Academic journal article Film & History

The Rise and Fall of the Borscht Belt (1987)

Academic journal article Film & History

The Rise and Fall of the Borscht Belt (1987)

Article excerpt

THE RISE AND FALL OF THE BORSCHT BELT (1987)

Peter Davis, director

During the twentieth century, Jewish immigrants and their descendants created the so-called "Borscht Belt"-an agglomeration of cottages, hotels, and entertainment venues that catered to a Jewish clientele-in the Catskill Mountains of New York. The Rise and Fall of the Borscht Belt, produced and directed by Peter Davis, chronicles the history of this unique corner of American popular culture.

Davis contends that the Borscht Belt emerged from two impulses: the desire of Jews to become American, while at the same time to enjoy recreation sensitive to Jewish culture. In the early decades of the twentieth century, a handful of Jews left the crowded conditions of New York City and purchased farms in the Catskills. These lands were marginal and unprofitable, so the farmers began to host Jewish vacationers seeking escape from the city. By the 1920s, the automobile and the improvement of highways made the Catskills a popular destination for urban Jews. Accommodations ranged from bungalow communities and boarding houses for the working class to hotels for the more affluent. It was common for men to send their families to the Catskills for weeks at a time, and come up from the city themselves on weekends. The Catskills also became known as a place to meet a potential mate. The Hotel Brickman, for example, had a portion of their facility known as the "College Campus" where young lovers could stroll along "Flirtation Walk."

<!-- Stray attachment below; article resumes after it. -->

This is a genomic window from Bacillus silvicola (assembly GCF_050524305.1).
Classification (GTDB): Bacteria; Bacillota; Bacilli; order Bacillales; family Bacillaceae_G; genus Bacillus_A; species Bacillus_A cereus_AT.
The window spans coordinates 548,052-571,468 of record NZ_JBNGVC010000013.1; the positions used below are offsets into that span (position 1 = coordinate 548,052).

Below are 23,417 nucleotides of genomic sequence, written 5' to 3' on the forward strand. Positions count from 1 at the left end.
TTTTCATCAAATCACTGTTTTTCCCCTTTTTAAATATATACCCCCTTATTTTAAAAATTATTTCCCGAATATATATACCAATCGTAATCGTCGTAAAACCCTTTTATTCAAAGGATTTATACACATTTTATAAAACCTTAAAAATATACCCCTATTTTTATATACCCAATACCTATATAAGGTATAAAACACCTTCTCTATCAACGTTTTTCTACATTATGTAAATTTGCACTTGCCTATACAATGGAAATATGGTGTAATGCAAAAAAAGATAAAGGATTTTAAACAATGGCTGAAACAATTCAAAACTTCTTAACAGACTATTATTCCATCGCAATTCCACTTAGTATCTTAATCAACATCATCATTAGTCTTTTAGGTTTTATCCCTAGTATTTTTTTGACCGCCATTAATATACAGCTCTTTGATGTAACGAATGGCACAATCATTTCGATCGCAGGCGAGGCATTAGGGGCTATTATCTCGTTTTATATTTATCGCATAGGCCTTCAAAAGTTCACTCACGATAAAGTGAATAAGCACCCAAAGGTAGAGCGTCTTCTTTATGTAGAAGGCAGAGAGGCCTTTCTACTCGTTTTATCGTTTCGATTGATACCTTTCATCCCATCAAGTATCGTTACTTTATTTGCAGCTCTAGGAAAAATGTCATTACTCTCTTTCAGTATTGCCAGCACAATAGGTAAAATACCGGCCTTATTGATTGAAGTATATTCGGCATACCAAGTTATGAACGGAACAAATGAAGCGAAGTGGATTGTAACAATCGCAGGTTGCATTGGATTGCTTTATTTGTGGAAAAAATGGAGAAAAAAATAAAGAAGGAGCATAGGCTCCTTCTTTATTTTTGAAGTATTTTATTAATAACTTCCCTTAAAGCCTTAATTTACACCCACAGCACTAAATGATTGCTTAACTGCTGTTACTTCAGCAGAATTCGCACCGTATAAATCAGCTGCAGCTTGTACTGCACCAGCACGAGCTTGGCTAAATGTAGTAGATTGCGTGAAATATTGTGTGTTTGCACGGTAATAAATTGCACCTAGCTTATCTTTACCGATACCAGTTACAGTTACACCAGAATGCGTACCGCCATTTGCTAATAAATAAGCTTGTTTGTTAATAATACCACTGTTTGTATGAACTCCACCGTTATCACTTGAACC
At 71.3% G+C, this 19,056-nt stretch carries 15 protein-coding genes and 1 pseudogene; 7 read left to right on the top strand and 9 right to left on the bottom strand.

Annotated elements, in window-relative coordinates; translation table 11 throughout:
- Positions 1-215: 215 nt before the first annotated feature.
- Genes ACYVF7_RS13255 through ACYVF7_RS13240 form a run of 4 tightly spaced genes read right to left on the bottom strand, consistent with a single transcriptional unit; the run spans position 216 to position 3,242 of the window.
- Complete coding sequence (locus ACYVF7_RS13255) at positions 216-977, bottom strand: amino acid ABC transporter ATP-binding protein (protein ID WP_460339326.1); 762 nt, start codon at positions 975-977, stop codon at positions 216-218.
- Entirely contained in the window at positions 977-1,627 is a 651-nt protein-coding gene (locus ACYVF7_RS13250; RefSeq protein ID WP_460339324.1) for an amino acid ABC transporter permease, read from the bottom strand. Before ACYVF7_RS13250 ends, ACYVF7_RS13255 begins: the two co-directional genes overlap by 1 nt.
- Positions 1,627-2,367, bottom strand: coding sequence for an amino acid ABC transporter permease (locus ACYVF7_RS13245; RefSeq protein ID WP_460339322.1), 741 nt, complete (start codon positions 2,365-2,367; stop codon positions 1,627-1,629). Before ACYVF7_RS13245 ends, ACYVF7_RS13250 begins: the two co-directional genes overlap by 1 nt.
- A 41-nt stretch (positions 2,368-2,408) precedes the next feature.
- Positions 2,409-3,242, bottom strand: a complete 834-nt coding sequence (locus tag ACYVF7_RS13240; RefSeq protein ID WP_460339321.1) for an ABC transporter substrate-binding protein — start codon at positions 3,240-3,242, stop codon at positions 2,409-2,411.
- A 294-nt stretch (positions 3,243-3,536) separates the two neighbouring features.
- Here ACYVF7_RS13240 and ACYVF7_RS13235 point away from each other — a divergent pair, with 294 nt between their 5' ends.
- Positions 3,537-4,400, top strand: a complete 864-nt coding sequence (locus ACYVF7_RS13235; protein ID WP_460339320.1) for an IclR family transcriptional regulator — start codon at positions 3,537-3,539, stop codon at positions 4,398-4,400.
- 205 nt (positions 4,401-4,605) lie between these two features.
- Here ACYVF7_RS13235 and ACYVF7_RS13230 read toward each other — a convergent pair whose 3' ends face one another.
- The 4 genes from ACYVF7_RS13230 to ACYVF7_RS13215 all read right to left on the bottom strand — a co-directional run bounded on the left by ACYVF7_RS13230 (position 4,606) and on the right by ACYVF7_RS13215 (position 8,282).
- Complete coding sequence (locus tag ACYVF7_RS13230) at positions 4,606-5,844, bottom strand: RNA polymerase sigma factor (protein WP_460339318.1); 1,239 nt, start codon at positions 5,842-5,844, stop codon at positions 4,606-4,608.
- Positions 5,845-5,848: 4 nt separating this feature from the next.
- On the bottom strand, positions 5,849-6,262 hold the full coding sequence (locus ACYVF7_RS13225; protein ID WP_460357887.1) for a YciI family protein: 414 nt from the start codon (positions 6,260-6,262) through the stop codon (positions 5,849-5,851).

The prosperous post- World War II years saw a building boom in the Catskills. Davis notes that Jews had become "successful and accepted Americans" but were "still drawn to the mountains" and its familiar cultural environment. Various forms of entertainment grew up around the region, ranging "from burlesque to nightclub to Broadway," all strongly influenced by Yiddish theater. …

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